Meet the Candidates: Information and Accountability in Primary and General Elections

Background
Research Design
Hypotheses
  • Political information (exposure to screenings) will increase a) political knowledge, b) voter turnout, c) votes for the candidate who is perceived to perform best in the “Meet the Candidate” session.
  • Political information (exposure to debates) will have a larger effect on votes for the winner, voter turnout, and political knowledge in an intra-party than an inter-party environment.
  • A candidate who performs poorly in the “Meet the Candidate” session, (compared to viewer expectations) will reduce turnout in an inter-party environment to a greater extent
  • than in an intra-party environment. In a highly polarized environment, supporters of the lower performing candidate in the session will switch their vote to another candidate
  • in an intra-party environment, but will not in an inter-party environment and will be less likely to vote at all in the case of the latter.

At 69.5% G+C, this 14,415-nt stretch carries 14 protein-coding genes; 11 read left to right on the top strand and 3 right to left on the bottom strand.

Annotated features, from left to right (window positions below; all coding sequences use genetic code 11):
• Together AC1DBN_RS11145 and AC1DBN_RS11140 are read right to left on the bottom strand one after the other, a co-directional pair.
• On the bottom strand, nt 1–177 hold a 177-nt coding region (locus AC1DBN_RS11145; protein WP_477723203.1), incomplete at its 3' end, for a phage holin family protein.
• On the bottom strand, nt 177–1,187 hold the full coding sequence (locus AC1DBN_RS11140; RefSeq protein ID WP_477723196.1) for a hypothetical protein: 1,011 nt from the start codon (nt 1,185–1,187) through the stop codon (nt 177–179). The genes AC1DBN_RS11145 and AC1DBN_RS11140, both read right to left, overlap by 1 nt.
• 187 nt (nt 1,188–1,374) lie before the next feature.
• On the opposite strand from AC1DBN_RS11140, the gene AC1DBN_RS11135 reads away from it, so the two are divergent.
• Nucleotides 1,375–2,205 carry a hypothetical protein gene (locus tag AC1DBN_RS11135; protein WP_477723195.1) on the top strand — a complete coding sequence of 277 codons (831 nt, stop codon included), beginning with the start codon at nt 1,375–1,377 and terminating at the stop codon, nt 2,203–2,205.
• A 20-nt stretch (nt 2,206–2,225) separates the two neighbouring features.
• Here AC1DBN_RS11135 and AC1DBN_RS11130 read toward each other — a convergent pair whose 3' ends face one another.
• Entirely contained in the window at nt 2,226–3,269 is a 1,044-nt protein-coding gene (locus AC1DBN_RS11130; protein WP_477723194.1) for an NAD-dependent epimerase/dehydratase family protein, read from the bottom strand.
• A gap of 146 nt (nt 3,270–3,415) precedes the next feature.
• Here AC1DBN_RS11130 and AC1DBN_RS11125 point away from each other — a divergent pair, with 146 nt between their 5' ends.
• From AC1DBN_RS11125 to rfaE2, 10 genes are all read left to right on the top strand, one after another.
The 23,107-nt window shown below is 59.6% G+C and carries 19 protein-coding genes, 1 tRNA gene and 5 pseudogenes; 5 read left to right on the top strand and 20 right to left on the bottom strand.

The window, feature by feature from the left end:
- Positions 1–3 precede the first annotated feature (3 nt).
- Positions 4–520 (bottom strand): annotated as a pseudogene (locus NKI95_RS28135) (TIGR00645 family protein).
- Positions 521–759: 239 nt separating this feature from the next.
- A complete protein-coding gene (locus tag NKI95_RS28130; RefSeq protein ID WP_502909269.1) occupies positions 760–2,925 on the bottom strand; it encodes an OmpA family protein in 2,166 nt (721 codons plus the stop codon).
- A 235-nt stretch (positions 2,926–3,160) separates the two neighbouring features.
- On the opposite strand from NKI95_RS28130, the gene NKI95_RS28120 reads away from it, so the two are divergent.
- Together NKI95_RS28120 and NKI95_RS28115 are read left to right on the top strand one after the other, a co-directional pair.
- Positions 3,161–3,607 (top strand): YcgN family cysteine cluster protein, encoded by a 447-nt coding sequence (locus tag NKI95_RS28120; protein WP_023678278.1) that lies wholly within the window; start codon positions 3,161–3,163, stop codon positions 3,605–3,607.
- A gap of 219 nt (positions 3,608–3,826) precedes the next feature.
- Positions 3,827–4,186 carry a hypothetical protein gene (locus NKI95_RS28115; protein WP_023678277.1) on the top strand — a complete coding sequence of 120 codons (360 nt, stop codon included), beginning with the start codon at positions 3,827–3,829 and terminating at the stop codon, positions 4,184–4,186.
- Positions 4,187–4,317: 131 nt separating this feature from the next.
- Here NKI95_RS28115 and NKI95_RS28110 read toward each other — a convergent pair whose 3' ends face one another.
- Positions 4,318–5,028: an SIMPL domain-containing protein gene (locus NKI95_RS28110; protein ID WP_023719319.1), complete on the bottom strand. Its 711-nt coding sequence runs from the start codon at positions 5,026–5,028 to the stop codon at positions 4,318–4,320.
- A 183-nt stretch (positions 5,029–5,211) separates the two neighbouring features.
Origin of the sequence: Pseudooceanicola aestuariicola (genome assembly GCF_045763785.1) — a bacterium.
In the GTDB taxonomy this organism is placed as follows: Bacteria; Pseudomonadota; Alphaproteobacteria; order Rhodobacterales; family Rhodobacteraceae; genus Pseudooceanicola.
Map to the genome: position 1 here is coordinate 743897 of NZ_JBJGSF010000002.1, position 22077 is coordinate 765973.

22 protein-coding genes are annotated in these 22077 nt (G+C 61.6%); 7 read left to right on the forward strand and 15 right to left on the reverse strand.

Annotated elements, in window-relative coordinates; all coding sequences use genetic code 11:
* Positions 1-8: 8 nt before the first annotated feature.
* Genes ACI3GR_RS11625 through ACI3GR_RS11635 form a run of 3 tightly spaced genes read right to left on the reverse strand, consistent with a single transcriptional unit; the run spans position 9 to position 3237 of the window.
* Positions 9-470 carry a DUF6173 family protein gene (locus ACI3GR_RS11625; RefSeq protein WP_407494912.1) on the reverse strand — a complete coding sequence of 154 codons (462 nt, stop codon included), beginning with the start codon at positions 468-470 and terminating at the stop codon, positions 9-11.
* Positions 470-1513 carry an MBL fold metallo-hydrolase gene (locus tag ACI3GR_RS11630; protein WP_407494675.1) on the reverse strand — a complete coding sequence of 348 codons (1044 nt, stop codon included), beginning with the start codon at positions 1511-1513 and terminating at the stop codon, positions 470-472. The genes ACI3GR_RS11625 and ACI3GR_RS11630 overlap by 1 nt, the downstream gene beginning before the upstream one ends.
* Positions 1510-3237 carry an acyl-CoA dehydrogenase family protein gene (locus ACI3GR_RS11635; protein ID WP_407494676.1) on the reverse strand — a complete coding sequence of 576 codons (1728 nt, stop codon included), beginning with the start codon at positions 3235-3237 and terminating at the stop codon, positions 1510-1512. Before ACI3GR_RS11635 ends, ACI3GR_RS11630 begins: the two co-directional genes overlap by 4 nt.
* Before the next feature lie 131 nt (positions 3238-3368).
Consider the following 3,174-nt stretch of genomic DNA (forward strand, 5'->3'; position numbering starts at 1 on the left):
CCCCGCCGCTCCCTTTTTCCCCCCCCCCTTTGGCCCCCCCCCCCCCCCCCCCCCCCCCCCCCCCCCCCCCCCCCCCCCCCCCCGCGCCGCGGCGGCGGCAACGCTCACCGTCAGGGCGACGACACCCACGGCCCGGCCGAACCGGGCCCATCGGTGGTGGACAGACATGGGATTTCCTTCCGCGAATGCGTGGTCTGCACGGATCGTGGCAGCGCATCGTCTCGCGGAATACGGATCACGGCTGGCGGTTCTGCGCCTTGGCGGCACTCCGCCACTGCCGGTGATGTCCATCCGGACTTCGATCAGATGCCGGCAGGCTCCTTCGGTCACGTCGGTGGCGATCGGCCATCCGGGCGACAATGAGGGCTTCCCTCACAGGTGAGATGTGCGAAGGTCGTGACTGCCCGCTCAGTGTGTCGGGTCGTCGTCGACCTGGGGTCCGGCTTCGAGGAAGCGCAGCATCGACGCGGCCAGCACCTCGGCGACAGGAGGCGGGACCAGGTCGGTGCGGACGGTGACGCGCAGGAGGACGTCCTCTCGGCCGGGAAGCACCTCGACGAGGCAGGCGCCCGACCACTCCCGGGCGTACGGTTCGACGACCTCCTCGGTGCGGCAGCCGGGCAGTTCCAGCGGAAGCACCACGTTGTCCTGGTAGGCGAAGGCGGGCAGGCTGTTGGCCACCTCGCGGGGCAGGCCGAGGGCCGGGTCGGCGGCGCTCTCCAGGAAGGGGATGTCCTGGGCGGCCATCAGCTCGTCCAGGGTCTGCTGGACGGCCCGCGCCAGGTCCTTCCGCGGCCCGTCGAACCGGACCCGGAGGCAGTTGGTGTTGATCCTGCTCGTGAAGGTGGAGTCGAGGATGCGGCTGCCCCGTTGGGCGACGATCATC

• The effect of political information provided in a group setting will have a greater effect on voting behavior than information provided in an individual setting. That is, support (measured as intended vote choice) for the perceived best performer of the session will be greater in the group than individual screening.
  • There will be lower support for the incumbent or the incumbent’s party in constituencies where the results of the scorecard/audit place the constituency below the median constituency performance, while support for the incumbent/incumbent’s party will be higher where the results of the scorecard/audit place the constituency above the median constituency performance.
Findings